Join Lauren Bacon for an in-depth discussion in this video Identifying what clients are looking for, part of Planning a Web Design Portfolio: Growing Your Freelance Business.
- While there are a million marketing and sales strategies you can employ to find new customers, your design portfolio is where the rubber really meets the road. It's the primary evidence you have that you know what you're doing, and that's often the deciding factor for prospective clients, so one of the most critical things you can do, to improve your sales and marketing as a designer, is to brush up your portfolio. As with any design project, the first thing you'll want to do, when designing your portfolio, is to put yourself in the mind of your customer. Of course, this is usually easier to do for other people than it is for yourself.
We tend to have a cleaner perspective on our clients' offerings and customers than we do on our own. Most prospective clients consider several designers before choosing one and, while every designer, and every portfolio is different, there are five things clients want to see before they make a decision to hire you, and only a couple of them have anything to do with the visual aspect of your work, so put aside any assumptions you might have on that front. It's not just about how pretty your projects look, you need to demonstrate some substance to create enough trust to convince someone to hand you money.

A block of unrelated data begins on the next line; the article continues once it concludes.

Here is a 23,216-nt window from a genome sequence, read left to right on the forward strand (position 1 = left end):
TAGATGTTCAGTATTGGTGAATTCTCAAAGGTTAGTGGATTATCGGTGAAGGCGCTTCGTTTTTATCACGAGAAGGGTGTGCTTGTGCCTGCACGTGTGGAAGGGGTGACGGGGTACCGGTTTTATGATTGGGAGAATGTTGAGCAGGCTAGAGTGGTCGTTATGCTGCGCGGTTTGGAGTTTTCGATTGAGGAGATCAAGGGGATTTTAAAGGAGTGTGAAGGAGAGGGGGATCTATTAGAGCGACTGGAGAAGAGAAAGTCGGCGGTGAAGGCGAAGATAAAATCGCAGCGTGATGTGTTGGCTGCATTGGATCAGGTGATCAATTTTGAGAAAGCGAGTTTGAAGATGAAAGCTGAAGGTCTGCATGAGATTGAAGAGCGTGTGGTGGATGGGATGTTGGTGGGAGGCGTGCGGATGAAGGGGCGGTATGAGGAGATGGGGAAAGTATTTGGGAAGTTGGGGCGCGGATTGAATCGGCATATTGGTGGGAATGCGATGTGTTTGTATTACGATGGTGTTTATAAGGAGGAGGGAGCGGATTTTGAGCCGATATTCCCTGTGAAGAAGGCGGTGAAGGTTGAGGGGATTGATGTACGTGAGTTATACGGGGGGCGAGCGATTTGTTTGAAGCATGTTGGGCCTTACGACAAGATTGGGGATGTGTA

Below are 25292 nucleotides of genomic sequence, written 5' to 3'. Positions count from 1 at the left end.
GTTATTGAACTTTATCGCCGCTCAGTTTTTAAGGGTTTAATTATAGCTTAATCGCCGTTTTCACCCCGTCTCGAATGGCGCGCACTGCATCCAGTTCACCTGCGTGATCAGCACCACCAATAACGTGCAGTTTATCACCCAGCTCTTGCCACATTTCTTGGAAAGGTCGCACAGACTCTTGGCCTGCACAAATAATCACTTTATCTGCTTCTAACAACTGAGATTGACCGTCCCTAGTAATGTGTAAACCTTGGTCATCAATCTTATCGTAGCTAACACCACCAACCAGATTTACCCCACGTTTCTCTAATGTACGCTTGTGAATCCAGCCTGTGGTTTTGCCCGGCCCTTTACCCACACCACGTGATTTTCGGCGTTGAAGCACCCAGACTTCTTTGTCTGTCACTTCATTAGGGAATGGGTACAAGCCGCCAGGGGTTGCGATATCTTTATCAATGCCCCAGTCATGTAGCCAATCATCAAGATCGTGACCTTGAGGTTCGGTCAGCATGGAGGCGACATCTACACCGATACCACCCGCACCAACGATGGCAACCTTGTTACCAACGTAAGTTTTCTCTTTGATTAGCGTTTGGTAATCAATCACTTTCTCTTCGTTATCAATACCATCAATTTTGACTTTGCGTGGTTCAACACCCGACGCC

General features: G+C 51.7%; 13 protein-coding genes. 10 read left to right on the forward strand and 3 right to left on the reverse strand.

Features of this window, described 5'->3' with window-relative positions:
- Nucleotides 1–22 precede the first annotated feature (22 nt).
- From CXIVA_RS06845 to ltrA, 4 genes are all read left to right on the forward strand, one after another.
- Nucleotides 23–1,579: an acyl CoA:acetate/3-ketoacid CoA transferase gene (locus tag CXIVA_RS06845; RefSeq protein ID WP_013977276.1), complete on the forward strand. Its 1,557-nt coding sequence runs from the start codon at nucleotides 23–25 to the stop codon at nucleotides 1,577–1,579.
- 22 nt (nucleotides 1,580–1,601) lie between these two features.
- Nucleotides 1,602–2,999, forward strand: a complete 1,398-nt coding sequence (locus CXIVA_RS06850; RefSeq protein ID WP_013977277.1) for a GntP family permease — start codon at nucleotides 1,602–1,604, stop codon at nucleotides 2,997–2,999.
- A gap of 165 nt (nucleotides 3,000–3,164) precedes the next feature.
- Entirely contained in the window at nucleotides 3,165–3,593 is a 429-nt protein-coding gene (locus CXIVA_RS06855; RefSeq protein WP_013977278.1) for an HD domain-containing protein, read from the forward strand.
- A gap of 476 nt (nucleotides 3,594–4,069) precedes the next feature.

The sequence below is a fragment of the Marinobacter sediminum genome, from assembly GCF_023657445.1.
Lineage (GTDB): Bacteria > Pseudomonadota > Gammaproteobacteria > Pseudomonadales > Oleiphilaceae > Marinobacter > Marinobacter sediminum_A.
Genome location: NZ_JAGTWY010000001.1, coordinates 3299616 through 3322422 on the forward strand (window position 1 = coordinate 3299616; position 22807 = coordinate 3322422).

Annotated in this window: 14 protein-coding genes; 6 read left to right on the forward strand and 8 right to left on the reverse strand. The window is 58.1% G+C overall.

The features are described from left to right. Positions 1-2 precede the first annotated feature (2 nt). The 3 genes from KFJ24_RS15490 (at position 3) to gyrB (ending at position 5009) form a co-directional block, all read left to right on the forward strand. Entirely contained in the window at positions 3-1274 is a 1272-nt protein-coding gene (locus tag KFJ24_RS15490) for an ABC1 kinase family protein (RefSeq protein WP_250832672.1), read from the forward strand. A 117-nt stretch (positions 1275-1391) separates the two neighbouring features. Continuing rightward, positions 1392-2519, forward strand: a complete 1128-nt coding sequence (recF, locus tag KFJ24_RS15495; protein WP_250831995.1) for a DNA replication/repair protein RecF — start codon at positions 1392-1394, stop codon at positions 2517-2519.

I'm going to walk you through each of these five key things in depth, but here's a quick overview to start with. First, relevant experience, with an emphasis on the word "relevant." Show people that you've done work that's similar to what they need. Second, results. I guarantee your customer cares less about kerning and color palettes than you do. What they care about is results, so spell out for them how your work has achieved business goals for your clients. Third is trustworthiness. Design is collaborative. You're entering into a relationship with your client.
They want to feel confident that you're going to do what you say you're going to do. Fourth is personality. They want to know what you bring to the table, quirks and all, so what's memorable about you? Let that shine through, and you'll find your ideal clients a lot faster. Finally, show some range. Your clients want to know that whatever you design for them is going to look different than everything else in your portfolio, so you need to show them some range in order to demonstrate your capacity to give each client something fresh. That's the high level checklist, but how do you do all that with a portfolio? We'll dig into that shortly.
- Understanding what clients are looking for
- Gathering relevant experience
- Reviewing results
- Building trust
- Conveying personality
- Demonstrating range
- Avoiding pitfalls